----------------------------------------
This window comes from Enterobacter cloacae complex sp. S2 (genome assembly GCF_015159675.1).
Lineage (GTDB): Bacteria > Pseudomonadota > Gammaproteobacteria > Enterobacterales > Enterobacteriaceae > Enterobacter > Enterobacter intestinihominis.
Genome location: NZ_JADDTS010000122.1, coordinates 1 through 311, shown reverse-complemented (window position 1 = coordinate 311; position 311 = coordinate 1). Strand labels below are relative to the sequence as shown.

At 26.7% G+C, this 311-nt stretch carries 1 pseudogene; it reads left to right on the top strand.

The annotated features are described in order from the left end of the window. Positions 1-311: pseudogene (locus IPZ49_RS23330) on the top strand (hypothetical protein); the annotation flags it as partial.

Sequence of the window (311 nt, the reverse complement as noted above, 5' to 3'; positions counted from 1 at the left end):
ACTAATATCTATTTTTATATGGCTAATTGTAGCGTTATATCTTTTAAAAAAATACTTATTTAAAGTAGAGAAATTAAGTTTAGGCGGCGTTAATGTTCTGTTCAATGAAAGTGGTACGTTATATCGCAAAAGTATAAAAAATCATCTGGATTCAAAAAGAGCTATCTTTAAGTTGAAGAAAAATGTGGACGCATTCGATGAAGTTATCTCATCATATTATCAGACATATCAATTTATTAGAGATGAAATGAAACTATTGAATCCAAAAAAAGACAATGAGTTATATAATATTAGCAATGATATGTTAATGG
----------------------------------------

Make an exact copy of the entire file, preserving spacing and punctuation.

This window comes from Enterobacter cloacae complex sp. S2 (genome assembly GCF_015159675.1).
Lineage (GTDB): Bacteria > Pseudomonadota > Gammaproteobacteria > Enterobacterales > Enterobacteriaceae > Enterobacter > Enterobacter intestinihominis.
Genome location: NZ_JADDTS010000122.1, coordinates 1 through 311, shown reverse-complemented (window position 1 = coordinate 311; position 311 = coordinate 1). Strand labels below are relative to the sequence as shown.

At 26.7% G+C, this 311-nt stretch carries 1 pseudogene; it reads left to right on the top strand.

The annotated features are described in order from the left end of the window. Positions 1-311: pseudogene (locus IPZ49_RS23330) on the top strand (hypothetical protein); the annotation flags it as partial.

Sequence of the window (311 nt, the reverse complement as noted above, 5' to 3'; positions counted from 1 at the left end):
ACTAATATCTATTTTTATATGGCTAATTGTAGCGTTATATCTTTTAAAAAAATACTTATTTAAAGTAGAGAAATTAAGTTTAGGCGGCGTTAATGTTCTGTTCAATGAAAGTGGTACGTTATATCGCAAAAGTATAAAAAATCATCTGGATTCAAAAAGAGCTATCTTTAAGTTGAAGAAAAATGTGGACGCATTCGATGAAGTTATCTCATCATATTATCAGACATATCAATTTATTAGAGATGAAATGAAACTATTGAATCCAAAAAAAGACAATGAGTTATATAATATTAGCAATGATATGTTAATGG